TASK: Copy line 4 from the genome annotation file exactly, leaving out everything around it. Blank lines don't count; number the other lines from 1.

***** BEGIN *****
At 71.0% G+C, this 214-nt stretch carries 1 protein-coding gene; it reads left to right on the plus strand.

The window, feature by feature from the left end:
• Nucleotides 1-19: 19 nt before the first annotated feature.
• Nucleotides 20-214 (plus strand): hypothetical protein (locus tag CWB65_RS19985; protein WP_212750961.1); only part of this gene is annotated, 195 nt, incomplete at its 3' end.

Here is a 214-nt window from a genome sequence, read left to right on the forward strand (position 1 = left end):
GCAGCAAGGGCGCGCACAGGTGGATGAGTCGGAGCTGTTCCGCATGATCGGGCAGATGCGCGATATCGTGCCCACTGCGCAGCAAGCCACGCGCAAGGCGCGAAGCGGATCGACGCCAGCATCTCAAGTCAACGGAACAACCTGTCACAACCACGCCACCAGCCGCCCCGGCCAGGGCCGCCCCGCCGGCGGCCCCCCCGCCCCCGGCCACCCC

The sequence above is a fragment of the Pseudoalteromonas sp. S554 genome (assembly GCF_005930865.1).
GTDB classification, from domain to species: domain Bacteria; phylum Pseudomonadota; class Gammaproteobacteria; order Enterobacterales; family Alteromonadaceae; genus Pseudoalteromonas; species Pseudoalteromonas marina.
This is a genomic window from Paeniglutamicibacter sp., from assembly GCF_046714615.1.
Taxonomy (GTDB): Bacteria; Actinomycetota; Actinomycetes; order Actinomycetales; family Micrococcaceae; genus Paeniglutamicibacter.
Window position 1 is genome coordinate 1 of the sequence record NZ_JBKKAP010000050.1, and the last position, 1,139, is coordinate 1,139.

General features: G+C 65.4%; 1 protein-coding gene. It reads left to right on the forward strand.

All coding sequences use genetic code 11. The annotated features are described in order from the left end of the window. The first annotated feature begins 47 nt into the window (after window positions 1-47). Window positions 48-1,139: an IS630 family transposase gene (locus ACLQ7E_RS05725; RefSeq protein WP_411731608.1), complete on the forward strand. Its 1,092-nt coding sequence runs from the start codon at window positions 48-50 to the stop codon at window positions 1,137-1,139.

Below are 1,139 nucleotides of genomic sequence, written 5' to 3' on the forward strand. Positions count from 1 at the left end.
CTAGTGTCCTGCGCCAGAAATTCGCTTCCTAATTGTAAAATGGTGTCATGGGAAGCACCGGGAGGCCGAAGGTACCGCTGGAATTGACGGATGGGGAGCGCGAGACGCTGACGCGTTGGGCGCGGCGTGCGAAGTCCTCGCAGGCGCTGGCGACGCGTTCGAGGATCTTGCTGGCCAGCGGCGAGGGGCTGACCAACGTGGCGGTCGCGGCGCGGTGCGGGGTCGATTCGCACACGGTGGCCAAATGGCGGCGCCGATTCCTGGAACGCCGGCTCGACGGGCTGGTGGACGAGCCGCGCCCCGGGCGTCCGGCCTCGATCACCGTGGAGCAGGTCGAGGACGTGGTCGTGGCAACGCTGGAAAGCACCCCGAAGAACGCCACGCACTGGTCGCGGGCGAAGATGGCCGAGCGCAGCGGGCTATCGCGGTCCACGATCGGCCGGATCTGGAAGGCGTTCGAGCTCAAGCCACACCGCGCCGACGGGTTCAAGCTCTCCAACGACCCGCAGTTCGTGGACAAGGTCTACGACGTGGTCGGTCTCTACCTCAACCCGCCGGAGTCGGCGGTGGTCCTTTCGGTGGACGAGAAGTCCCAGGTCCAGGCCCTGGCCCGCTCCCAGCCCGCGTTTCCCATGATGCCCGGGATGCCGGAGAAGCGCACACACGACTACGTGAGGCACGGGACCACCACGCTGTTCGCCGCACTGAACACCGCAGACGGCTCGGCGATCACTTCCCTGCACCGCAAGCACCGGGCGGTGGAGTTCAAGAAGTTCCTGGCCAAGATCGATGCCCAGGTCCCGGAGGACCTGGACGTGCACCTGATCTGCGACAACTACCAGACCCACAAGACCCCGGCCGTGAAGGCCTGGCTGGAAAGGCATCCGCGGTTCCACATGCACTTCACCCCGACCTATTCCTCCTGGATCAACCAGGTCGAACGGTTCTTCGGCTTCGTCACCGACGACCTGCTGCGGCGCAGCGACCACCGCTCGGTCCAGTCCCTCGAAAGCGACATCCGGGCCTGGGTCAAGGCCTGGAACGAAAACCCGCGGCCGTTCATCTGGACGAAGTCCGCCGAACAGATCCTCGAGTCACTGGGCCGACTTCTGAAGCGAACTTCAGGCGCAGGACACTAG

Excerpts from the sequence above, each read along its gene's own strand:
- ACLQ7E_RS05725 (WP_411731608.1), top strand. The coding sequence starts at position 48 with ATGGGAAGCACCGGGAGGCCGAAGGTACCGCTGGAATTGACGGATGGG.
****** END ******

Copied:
• Nucleotides 20-214 (plus strand): hypothetical protein (locus tag CWB65_RS19985; protein WP_212750961.1); only part of this gene is annotated, 195 nt, incomplete at its 3' end.